FSX USAF Block 20 Global Hawk (RQ-4B) UAV
- Complete with Base Model
- Download hits
- Microsoft Flight Simulator X (FSX) including Steam Edition & Prepar3D (P3D)
- File size
- 3.08 MB
- Virus Scan
- Scanned 8 days ago (clean)
- Access to file
- Free (Freeware)
- Content Rating
USAF Block 20 Global Hawk (RQ-4B) UAV. The Block 20 Global Hawk (RQ-4B) is a high altitude, long range, unmanned aerial vehicle (UAV) operated by the U. S. Air Force. This model incorporates all known real world flight dynamics and engine ratings, making it one of the most accurate FSX aircraft on the planet. Study the "Readme" text file before installation and flight. Created by Kazunori Ito. Panel by Bob Chicilo. Sound by Aaron R. Swindle. Flight dynamics, data and modifications by Douglas E. Trapp. (See also RQ-4BUP.ZIP).
USAF Block 20 Global Hawk (RQ-4B) UAV.
To install, copy the RQ-4B folder and all subfolders to your Airplanes folder in FSX. Read the instructions included in the text documents in the Gauges and Smoke subfolders in order to properly install the panel and smoke effects.
The panel is an F-86 panel only because it shows more accurate data for a single engine jet, and once installed you can simply copy this panel folder to any other single engine jet panel folder of your choice. I think you will find it works well for this aircraft.
If fully fueled this aircraft is 100 lbs overweight, so taxi from gate or fuel stand is recommended ... otherwise fuel burn to 99% is necessary before take-off.
Her maximum speed is mach .85 up to about FL510 or so. Climb rate can be up to 3,000 f/m up to about FL300, but has to be decreased above that point in order to maintain forward speed. It takes a long time to get to FL650 at 1,000 f/m or less, but it is necessary. Once you reach mach .80, maintain that mach speed. Decrease the climb rate by 500 f/m every time you see the speed rpm is at 100% during your climb. Cruise speed at FL410 is about mach .74, and mach .80 above FL410. This, to me, appears accurate. The following climb rate rules might help:
All rules are using autopilot with auto-throttle
Takeoff (Flaps 1 notch): Set auto-throttle to 250 KIAS (auto throttle on), begin climb at 100 KIAS (Autopilot on, Altitude Hold on) and gear up when above runway, then flaps up and climb rate to 3,000 f/m.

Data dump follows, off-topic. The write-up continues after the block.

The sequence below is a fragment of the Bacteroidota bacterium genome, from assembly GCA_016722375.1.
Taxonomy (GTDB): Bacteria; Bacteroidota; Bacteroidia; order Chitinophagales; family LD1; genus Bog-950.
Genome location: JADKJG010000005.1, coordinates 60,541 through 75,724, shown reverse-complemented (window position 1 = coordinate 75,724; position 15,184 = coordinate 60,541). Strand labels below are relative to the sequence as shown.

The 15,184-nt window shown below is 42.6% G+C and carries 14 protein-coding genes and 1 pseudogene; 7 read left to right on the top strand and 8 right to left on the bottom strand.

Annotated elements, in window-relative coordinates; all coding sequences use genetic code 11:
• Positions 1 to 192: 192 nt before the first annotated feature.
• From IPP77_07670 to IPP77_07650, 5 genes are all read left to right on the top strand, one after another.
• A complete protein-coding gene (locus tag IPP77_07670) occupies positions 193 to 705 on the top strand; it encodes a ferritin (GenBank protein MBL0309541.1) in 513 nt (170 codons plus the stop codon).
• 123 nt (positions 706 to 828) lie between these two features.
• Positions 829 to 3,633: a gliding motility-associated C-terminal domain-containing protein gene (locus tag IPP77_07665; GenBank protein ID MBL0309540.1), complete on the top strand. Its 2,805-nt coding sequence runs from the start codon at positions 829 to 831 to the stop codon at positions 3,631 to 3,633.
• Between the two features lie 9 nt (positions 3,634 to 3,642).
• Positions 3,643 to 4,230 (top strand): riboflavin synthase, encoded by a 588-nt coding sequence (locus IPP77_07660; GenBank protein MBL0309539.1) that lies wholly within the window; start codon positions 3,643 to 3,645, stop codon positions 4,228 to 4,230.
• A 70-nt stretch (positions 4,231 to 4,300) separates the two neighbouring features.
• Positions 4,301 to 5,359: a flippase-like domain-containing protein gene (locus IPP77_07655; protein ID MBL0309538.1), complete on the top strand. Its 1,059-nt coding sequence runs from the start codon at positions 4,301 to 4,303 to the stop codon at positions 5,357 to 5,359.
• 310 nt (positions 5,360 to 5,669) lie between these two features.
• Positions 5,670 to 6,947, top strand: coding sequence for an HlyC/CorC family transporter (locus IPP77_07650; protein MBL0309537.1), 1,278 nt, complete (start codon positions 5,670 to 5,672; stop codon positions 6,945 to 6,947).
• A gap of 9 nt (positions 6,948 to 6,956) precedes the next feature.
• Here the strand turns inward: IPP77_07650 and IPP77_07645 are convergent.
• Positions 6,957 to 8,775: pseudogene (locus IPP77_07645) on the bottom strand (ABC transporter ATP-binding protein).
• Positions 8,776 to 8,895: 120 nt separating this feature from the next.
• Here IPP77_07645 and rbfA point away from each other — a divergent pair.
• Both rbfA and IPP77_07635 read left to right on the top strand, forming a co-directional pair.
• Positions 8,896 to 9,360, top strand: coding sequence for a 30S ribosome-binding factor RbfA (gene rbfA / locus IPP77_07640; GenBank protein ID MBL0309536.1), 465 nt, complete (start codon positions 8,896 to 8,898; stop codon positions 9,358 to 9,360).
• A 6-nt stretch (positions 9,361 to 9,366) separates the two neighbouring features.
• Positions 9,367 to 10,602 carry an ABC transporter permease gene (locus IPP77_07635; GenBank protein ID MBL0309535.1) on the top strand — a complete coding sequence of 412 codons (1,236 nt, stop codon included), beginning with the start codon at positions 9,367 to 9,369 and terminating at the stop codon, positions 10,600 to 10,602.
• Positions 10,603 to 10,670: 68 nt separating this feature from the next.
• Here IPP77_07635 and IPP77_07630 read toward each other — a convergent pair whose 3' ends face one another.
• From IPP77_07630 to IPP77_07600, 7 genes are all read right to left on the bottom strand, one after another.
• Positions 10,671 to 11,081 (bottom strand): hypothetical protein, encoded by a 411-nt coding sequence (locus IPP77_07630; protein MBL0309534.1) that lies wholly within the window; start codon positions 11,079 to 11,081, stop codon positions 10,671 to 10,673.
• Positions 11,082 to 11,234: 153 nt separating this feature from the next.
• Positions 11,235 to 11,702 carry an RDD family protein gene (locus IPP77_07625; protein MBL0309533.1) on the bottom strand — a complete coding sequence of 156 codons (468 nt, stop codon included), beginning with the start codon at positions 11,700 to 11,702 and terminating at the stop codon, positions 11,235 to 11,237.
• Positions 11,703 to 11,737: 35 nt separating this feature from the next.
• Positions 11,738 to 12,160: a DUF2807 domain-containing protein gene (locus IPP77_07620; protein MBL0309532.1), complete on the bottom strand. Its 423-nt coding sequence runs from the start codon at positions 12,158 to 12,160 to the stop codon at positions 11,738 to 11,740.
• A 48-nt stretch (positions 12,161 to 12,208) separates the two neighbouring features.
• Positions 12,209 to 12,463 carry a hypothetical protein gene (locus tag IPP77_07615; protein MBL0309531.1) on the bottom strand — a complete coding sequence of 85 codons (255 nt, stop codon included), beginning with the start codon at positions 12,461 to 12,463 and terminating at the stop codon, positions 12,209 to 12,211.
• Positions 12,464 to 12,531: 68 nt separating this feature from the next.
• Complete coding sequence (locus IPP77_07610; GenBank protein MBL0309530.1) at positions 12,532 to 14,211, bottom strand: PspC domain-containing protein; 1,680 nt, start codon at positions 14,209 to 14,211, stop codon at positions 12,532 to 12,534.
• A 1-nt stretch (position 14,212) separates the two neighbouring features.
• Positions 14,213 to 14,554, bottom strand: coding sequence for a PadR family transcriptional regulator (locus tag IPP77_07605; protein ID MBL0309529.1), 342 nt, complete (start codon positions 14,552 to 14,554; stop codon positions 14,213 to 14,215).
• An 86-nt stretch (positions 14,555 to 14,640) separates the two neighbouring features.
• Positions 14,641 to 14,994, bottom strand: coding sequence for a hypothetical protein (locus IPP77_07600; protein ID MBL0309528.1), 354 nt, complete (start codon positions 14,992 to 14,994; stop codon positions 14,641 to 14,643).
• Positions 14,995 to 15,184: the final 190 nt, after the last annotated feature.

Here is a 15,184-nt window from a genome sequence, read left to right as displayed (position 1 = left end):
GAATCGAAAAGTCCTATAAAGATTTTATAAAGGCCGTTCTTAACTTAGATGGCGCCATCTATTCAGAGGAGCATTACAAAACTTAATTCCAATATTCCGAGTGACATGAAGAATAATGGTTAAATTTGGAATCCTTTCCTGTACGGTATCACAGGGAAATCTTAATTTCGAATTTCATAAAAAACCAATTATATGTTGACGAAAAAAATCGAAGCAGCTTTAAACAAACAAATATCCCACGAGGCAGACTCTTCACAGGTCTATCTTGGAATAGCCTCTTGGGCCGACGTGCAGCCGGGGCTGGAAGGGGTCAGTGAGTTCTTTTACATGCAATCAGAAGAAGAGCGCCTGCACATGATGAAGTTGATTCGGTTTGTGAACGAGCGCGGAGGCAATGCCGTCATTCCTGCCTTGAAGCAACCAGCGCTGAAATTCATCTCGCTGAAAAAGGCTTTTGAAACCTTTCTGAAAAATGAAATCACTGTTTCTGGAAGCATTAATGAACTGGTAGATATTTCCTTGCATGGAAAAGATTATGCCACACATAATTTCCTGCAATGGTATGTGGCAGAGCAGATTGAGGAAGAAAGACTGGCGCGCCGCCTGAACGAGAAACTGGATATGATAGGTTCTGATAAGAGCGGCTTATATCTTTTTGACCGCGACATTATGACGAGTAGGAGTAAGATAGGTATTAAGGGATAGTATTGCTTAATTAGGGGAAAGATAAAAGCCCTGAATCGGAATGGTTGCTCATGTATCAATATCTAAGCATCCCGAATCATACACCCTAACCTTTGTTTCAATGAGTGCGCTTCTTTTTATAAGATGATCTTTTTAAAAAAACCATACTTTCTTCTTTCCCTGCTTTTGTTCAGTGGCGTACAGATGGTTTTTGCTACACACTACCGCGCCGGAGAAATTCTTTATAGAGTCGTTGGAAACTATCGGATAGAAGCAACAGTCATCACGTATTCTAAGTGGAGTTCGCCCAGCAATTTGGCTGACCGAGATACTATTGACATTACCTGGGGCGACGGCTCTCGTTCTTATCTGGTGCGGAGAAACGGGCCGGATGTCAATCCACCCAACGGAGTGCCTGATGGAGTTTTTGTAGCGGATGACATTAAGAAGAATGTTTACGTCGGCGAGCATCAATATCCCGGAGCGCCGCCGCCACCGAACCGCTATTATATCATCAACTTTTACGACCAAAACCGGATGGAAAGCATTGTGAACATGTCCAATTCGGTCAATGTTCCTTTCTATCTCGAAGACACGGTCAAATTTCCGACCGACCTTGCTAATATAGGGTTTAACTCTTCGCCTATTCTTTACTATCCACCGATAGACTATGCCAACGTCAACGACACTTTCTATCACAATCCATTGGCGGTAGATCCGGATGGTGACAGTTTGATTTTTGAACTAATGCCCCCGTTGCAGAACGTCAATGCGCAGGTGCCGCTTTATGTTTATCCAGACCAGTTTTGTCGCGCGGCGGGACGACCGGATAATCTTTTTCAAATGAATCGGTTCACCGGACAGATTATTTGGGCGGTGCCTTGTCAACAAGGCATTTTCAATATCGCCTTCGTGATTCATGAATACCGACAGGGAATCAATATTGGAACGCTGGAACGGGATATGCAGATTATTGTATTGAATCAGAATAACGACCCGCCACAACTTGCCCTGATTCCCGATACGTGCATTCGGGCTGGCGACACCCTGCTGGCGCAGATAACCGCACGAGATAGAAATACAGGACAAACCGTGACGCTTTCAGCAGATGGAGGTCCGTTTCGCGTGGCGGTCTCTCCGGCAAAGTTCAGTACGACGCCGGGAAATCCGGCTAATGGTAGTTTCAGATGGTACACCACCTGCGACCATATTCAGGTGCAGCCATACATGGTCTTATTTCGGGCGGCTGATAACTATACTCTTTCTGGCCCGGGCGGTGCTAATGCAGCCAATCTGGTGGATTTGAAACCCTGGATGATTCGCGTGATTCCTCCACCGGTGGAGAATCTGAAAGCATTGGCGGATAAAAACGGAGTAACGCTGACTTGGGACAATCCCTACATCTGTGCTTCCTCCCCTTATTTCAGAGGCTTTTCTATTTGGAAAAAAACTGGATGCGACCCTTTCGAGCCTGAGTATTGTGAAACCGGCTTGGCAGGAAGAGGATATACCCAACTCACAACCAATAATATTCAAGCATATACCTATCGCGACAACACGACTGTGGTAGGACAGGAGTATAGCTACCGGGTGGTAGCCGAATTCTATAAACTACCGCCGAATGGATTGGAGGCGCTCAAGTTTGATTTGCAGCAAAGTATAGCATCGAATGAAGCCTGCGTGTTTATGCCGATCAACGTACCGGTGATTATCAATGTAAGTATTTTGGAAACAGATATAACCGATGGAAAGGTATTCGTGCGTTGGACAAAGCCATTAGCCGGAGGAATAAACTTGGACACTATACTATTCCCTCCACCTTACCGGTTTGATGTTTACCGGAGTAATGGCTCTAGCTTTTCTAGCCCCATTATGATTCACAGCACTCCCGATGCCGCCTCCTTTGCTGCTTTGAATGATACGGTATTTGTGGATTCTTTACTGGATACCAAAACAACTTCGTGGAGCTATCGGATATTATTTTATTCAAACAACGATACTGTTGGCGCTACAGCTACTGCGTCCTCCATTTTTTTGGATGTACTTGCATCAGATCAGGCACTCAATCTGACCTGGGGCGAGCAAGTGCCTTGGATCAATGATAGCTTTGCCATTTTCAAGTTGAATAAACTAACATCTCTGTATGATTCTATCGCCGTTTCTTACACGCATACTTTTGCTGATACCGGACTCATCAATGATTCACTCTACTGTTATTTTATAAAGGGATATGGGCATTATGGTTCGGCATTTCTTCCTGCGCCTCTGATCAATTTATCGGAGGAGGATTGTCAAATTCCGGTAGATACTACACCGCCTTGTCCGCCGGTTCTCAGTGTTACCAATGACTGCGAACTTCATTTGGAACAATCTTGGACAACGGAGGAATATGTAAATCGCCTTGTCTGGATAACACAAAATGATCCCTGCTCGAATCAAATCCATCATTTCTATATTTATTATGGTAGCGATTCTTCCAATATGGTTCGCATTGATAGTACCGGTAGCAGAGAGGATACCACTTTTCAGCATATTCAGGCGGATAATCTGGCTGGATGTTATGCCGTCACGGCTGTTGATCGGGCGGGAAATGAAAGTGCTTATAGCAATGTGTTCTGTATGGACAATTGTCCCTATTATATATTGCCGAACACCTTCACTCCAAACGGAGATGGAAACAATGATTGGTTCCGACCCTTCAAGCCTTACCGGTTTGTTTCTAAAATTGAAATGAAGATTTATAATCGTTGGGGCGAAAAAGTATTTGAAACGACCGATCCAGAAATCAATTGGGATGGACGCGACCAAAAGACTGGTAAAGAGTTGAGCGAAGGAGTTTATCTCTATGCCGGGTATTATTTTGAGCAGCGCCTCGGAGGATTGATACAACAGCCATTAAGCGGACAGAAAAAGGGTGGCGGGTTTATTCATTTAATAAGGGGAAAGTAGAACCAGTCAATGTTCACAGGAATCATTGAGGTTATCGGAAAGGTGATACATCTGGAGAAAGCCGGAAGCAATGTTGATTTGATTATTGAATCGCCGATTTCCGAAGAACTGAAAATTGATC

Climb to desired heading at 3,000 f/m at 250 KIAS, to FL100. Increase speed to 280 KIAS above FL100. Increase speed to 330 KIAS above FL180. Maintain 330 KIAS to mach .80, then switch to mach hold at .80 mach.
When the RPM gauge indicates 100%, decrease climb rate by 500 f/m. This will result in a slow climb rate above FL500, and will result in a climb rate of about 500 f/m after reaching FL600.
Upon descent you will notice buffeting above FL480. You can use the flaps to slow rather than the slats, but only one notch. Use the slats only upon landing.
Understand that the Global Hawk is not made for speed, although it can fly fast ... it is a long duration, high altitude recon UAV. Everything related to the dynamics and engines in this model are accurate, based on available REAL WORLD data. When operational it normally flies at 310 TAS, which is about mach .60 at FL410.
Landing speed can be as low as 120 KIAS (flaps full, gear down) because of the long wings, but be careful of aircraft approaching from the rear unless you land only at AFB's, or land on the inactive runway at other airports.
This is still experimental, although I think you will find it a joy to fly. If you like long duration flying, take her up to FL650E to the furthest destination you can plan, and let her go for a day or so. You can take-off from almost anywhere and simply head 90 degrees to see how far she flies at FL650, mach .80, or follow high altitude airways and watch her make course corrections. If you use 16X speed acceleration the plane will loose its stability.
Please feel free to report any problems you find with this aircraft, especially those related to the way she flies. Remember, I'm just a flight dynamics engineer, and don't deal with issues that do not relate to that concept. Otherwise, I'd love to hear your reports because it is possible I missed something important and correctable.
Douglas E. Trapp
FS Flight Dynamics Engineer
The archive rq-4bdet.zip has 87 files and directories contained within it.
This list displays the first 500 files in the package. If the package has more, you will need to download it to view them.
|Filename/Directory||File Date||File Size|
|F-86D Gauges.cab||01.14.09||296.31 kB|
|Jet Compass||10.14.09||0 B|
|yellow hud||10.14.09||0 B|
|Go to Fly Away Simulation.url||01.22.16||52 B|
Complementing Files & Dependencies
This add-on mentions the following files below in its description. It may be dependent on these files in order to function properly. It's possible that this is a repaint and the dependency below is the base package.
You may also need to download the following files:
Installation of Add-on Aircraft/Scenery
Most of the freeware add-on aircraft and scenery packages in our file library come with easy installation instructions which you can read above in the file description. For further installation help, please see our Knowledge Center for our full range of tutorials or view the README file contained within the download.